Futurestep Survey: Executives Believe Women in STEM Roles Helps the Bottom Line

However - Less Than One-Third of Respondents Say Their Companies Require Female Candidates Be Part of STEM Recruiting Pool

LOS ANGELES May 3, 2016 - Companies that want to increase profits should work to increase the number of women in Science, Technology, Engineering and Math (STEM) roles, according to an executive survey released today by the Futurestep division of Korn Ferry (NYSE:KFY), the preeminent global people and organizational advisory firm.

Of the nearly 1,000 executive respondents from around the globe, 63 percent said having more women in STEM careers would have a “great impact” on their company’s bottom line.

However, less than one-third (30 percent) of respondents say their organizations either often or always require there be at least one female candidate as part of the process for hiring STEM employees.

“Clients who understand the positive cultural and financial impact of having women in STEM roles often require that women candidates be included in the recruiting mix,” said Samantha Wallace, Futurestep Technology Market Leader for North America. “This doesn’t mean that the women will get preferential treatment, it simply helps create a diverse pool from which to choose.”

Statistics point to a significant under-representation of women in STEM careers. According to the U.S. Census Bureau's American Community Survey (ACS), women comprise 48 percent of the U.S. workforce, but just 26 percent of STEM workers. In other words, about half as many women are working in STEM jobs as one might expect if gender representation in STEM professions mirrored the overall workforce.

In the Futurestep survey, the respondents said STEM careers are being considered by less than a quarter of the high school girls and college women they know (e.g. children, grandchildren, children of friends/colleagues).

“There are many reasons why today’s companies have a low percentage of female STEM workers, including the fact that fewer young women than young men are choosing this field as their college major and profession,” said Wallace. “The silver lining though, is that we do see a slow but positive trend for more women in these roles.”

More than half of respondents (59 percent) said there are more women in STEM careers in their organization than five years ago. In addition, 58 percent said having an employee referral program targeted toward women STEM recruits would have a great impact on finding qualified candidates.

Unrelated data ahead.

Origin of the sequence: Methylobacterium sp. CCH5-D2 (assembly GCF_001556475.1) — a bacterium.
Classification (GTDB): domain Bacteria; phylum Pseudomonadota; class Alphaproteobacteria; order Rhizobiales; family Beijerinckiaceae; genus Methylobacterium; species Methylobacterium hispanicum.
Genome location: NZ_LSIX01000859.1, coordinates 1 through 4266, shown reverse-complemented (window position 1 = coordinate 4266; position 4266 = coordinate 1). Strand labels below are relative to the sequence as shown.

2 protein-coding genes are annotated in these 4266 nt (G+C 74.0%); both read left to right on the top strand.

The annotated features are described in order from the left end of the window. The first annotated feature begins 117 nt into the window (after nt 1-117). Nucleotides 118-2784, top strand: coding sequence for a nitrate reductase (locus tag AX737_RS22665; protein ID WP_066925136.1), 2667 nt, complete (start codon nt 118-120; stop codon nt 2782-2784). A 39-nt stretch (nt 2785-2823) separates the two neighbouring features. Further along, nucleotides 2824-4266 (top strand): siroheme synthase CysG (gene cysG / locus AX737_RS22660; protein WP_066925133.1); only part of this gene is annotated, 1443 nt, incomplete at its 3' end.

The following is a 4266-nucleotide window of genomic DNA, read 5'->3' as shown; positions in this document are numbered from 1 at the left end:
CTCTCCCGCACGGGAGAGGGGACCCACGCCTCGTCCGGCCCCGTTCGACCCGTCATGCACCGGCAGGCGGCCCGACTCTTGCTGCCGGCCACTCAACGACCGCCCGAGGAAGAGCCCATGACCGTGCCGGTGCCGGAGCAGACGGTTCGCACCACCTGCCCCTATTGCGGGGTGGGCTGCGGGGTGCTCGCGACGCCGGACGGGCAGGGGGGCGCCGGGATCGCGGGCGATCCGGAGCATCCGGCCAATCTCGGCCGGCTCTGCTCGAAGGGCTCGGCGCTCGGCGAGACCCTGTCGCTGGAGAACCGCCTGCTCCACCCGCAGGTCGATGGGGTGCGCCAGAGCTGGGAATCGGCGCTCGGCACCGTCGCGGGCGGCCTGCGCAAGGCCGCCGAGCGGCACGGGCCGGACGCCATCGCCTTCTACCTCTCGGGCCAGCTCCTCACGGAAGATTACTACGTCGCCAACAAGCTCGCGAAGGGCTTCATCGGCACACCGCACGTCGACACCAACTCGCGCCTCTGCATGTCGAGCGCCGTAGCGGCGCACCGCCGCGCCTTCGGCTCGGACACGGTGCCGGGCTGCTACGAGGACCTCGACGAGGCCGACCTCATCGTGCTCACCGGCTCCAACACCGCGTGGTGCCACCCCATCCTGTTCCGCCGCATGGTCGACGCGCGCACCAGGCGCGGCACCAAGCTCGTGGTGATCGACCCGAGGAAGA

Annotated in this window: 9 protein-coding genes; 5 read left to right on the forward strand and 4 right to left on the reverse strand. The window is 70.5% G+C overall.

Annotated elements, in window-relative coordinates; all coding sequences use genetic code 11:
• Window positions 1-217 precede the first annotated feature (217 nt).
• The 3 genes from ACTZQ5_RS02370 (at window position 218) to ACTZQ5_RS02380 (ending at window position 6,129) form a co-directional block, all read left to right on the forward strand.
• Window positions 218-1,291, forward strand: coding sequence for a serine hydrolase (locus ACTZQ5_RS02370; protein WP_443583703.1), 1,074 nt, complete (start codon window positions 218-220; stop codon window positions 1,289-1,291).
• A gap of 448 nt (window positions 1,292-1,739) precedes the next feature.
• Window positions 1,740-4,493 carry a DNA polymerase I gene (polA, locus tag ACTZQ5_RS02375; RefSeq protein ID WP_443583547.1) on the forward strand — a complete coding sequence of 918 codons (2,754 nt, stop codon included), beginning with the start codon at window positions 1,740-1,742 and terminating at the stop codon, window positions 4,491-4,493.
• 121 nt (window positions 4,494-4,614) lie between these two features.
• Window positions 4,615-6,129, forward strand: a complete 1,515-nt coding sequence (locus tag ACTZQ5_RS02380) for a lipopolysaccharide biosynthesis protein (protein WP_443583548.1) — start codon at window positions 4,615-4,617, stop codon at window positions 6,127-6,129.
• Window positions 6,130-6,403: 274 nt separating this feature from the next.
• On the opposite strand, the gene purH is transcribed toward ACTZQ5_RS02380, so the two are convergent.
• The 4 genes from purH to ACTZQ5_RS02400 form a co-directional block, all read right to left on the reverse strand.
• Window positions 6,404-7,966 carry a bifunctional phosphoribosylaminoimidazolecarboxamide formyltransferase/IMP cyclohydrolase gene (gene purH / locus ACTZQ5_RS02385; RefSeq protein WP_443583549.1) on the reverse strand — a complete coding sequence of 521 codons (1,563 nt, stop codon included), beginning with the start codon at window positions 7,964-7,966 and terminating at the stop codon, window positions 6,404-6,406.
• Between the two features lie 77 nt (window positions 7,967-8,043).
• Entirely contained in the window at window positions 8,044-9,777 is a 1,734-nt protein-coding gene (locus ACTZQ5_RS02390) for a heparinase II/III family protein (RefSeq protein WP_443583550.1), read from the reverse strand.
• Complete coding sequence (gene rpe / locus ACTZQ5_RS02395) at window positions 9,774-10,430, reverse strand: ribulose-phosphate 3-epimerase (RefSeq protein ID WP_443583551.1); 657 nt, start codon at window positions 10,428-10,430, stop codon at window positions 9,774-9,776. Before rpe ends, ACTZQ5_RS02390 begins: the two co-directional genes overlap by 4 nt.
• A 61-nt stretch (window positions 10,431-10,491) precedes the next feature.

“We see that companies that make diversity efforts core to their recruiting and retention strategies have a better chance of attracting and keeping the most dedicated, engaged and productive employees,” said Wallace. “It’s no surprise that our survey respondents say that they expect having more women STEM employees will have a positive impact on financial performance.”

About the survey*

There were 913 responses to the global executive survey, which took place in April 2016.

What impact does having more women in STEM (Science, Technology, Engineering and Math) careers have on your company's bottom line?

Negative impact   0%
No impact   15%
Some impact   22%
Great impact    63%


What impact would having an employee referral program targeted toward women STEM recruits have on finding qualified candidates?

Negative impact   1%
No impact   9%
Some impact   33%
Great impact    58%


Compared to 5 years ago, how many women are in STEM careers in your organization? (STEM = science, technology, engineering and math)

Fewer women   8%
About the same   33%
More women   59%


Does your organization require that when hiring for STEM-related positions, there be at least one female candidate in the mix?

Never   39%
Sometimes   32%
Often   13%
Always    17%


Of the high-school girls you know (e.g. children/grandchildren, friends/colleagues children, etc.) what percentage are considering degrees in STEM careers?

Less than 25%   49%
25%-50%   33%
50%-75%   17%
75%-100%   1%


Of the college-age women you know, (e.g. children/grandchildren, friends/colleagues children, etc.) what percentage are pursuing STEM degrees?

Less than 25%   60%
25%-50%   24%
50%-75%   10%
75%-100%   10%

 

*Due to rounding, some totals may not equal 100

About Korn Ferry

Korn Ferry is the preeminent global people and organizational advisory firm. We help leaders, organizations, and societies succeed by releasing the full power and potential of people. Our nearly 7,000 colleagues deliver services through our Executive Search, Hay Group and Futurestep divisions.More information on Futurestep can be found at www.futurestep.com.

For media enquiries please contact:

Tracy Kurschner
Tracy.kurschner@kornferry.com
612.309.3957